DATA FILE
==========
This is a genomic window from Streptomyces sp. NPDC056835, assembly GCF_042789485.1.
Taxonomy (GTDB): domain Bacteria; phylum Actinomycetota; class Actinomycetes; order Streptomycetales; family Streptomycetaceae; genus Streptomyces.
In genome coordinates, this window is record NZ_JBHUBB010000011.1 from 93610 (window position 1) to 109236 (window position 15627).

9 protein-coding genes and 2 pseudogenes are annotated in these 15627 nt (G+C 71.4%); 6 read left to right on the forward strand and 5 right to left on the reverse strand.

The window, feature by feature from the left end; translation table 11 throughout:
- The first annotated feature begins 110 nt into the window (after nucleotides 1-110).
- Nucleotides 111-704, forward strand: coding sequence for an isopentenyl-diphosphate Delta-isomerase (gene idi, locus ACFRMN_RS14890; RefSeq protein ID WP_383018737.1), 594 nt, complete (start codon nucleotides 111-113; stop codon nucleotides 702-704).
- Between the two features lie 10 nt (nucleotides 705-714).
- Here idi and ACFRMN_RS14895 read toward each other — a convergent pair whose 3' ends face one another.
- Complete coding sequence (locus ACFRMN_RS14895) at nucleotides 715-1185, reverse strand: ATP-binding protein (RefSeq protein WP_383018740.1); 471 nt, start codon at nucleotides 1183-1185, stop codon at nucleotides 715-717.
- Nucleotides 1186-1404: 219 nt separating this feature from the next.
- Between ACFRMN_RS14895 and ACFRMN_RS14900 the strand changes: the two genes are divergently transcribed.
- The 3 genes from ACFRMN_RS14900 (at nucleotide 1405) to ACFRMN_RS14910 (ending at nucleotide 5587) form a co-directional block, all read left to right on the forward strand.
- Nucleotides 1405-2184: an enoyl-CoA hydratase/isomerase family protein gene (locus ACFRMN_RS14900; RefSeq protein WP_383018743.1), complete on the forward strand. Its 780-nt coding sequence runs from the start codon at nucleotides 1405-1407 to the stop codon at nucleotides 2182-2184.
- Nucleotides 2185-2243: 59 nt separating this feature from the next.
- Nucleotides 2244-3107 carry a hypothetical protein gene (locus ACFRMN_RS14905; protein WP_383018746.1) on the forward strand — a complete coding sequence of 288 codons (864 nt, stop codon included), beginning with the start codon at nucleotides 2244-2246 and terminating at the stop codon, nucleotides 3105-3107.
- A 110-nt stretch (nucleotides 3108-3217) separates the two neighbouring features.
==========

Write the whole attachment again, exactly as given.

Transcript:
This is a genomic window from Streptomyces sp. NPDC056835, assembly GCF_042789485.1.
Taxonomy (GTDB): domain Bacteria; phylum Actinomycetota; class Actinomycetes; order Streptomycetales; family Streptomycetaceae; genus Streptomyces.
In genome coordinates, this window is record NZ_JBHUBB010000011.1 from 93610 (window position 1) to 109236 (window position 15627).

9 protein-coding genes and 2 pseudogenes are annotated in these 15627 nt (G+C 71.4%); 6 read left to right on the forward strand and 5 right to left on the reverse strand.

The window, feature by feature from the left end; translation table 11 throughout:
- The first annotated feature begins 110 nt into the window (after nucleotides 1-110).
- Nucleotides 111-704, forward strand: coding sequence for an isopentenyl-diphosphate Delta-isomerase (gene idi, locus ACFRMN_RS14890; RefSeq protein ID WP_383018737.1), 594 nt, complete (start codon nucleotides 111-113; stop codon nucleotides 702-704).
- Between the two features lie 10 nt (nucleotides 705-714).
- Here idi and ACFRMN_RS14895 read toward each other — a convergent pair whose 3' ends face one another.
- Complete coding sequence (locus ACFRMN_RS14895) at nucleotides 715-1185, reverse strand: ATP-binding protein (RefSeq protein WP_383018740.1); 471 nt, start codon at nucleotides 1183-1185, stop codon at nucleotides 715-717.
- Nucleotides 1186-1404: 219 nt separating this feature from the next.
- Between ACFRMN_RS14895 and ACFRMN_RS14900 the strand changes: the two genes are divergently transcribed.
- The 3 genes from ACFRMN_RS14900 (at nucleotide 1405) to ACFRMN_RS14910 (ending at nucleotide 5587) form a co-directional block, all read left to right on the forward strand.
- Nucleotides 1405-2184: an enoyl-CoA hydratase/isomerase family protein gene (locus ACFRMN_RS14900; RefSeq protein WP_383018743.1), complete on the forward strand. Its 780-nt coding sequence runs from the start codon at nucleotides 1405-1407 to the stop codon at nucleotides 2182-2184.
- Nucleotides 2185-2243: 59 nt separating this feature from the next.
- Nucleotides 2244-3107 carry a hypothetical protein gene (locus ACFRMN_RS14905; protein WP_383018746.1) on the forward strand — a complete coding sequence of 288 codons (864 nt, stop codon included), beginning with the start codon at nucleotides 2244-2246 and terminating at the stop codon, nucleotides 3105-3107.
- A 110-nt stretch (nucleotides 3108-3217) separates the two neighbouring features.